Commutes Contribute to Rising Office Availability

Whether it involves crowding onto public transportation or white-knuckling it on a bumper-to-bumper freeway, few enjoy a long, urban commute to work. A new analysis of the cost of commuting in different U.S. cities by the U.S. Chamber of Commerce helps to quantify its effect on overall office demand.

Using data from the U.S. Census Bureau’s American Community Survey, the Chamber of Commerce calculated the opportunity cost of commuting in more than 150 cities by multiplying the average hourly wage in each city by the average length of a round-trip commute for those who work there.

A further comparison with CoStar data on office availability in these cities shows that the amount of available office space has increased in most markets where the annual opportunity cost of commuting exceeds the national average of approximately $5,748. While in others the relationship between commuting and availability is weaker.


The overall amount of available office space in the U.S. has risen by more than a third since the end of 2019 as office tenants adjust to the needs of the post-pandemic workplace. The increase has been particularly pronounced in the urban cores of major markets, with commuting intuitively a likely factor. That link is now backed by data.

To explore this relationship more closely, CoStar calculated the change in available space since 2019 for every city with both office availability data and commuting cost data from the Chamber of Commerce’s study. Where feasible, availability data for the central business district or urban core of a city was used.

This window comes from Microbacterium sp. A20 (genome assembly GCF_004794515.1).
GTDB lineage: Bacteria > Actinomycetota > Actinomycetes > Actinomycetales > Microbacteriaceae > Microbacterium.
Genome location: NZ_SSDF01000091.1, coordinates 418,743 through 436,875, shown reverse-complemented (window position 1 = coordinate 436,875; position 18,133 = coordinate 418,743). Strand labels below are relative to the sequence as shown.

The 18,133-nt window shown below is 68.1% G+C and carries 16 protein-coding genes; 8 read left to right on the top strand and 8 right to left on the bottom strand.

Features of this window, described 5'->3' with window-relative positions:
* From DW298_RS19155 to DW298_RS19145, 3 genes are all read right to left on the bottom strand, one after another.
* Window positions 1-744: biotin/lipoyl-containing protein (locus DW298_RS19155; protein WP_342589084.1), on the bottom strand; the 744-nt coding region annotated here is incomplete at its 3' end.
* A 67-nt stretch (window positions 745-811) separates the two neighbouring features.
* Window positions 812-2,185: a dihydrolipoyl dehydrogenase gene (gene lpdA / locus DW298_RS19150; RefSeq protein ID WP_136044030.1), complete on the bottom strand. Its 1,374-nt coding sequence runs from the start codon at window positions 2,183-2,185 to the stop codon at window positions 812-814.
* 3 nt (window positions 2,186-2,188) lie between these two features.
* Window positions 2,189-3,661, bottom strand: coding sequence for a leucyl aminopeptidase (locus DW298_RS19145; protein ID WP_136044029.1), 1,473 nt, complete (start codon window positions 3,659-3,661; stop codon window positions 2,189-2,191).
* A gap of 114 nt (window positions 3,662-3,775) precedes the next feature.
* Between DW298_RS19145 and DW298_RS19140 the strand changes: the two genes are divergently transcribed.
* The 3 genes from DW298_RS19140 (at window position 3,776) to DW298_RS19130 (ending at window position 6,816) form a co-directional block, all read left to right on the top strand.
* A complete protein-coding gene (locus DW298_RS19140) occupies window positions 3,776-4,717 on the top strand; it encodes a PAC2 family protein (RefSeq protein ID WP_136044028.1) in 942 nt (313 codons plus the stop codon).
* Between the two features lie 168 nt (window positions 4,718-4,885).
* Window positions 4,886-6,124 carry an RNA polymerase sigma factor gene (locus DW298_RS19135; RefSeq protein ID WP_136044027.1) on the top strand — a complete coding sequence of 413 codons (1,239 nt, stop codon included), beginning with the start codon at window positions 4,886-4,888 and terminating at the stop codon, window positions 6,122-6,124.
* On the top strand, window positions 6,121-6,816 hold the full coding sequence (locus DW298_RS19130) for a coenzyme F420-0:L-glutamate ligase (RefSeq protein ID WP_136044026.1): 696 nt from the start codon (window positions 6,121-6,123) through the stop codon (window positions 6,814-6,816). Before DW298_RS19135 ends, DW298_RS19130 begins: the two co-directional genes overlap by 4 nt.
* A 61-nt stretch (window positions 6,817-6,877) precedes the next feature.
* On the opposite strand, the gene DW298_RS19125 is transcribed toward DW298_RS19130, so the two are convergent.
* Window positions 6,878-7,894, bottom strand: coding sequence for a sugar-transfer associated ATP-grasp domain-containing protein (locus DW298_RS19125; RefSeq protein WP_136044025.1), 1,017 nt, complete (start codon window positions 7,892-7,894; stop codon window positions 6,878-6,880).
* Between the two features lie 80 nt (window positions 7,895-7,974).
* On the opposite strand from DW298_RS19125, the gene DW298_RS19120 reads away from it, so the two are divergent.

The results show a meaningful relationship, as markets with a higher cost of commuting tend to have a larger increase in the amount of available office space.

Moreover, several Western, tech-oriented markets such as San Francisco, Seattle and Sunnyvale at the center of Silicon Valley in California, rise to the top of the list in terms of both office availability and commute cost. On the other hand, several smaller metropolitan areas, along with others in the Sun Belt, have both a lower commute cost and a smaller increase — or even a decrease — in office availability. The implication is that office demand has held up more strongly in cities where commuting is shorter and less costly.

A notable number of Americans say they despise their commutes and suggest in surveys a variety of things, both serious and tongue-in-cheek, that they would rather do. Given the disdain for long commutes, it stands to reason that people would be more resistant to high-frequency attendance at downtown offices in cities with the costliest commutes. The corresponding impact on demand for office space is now evident, with commuting joining the list of risk factors affecting office market fundamentals.

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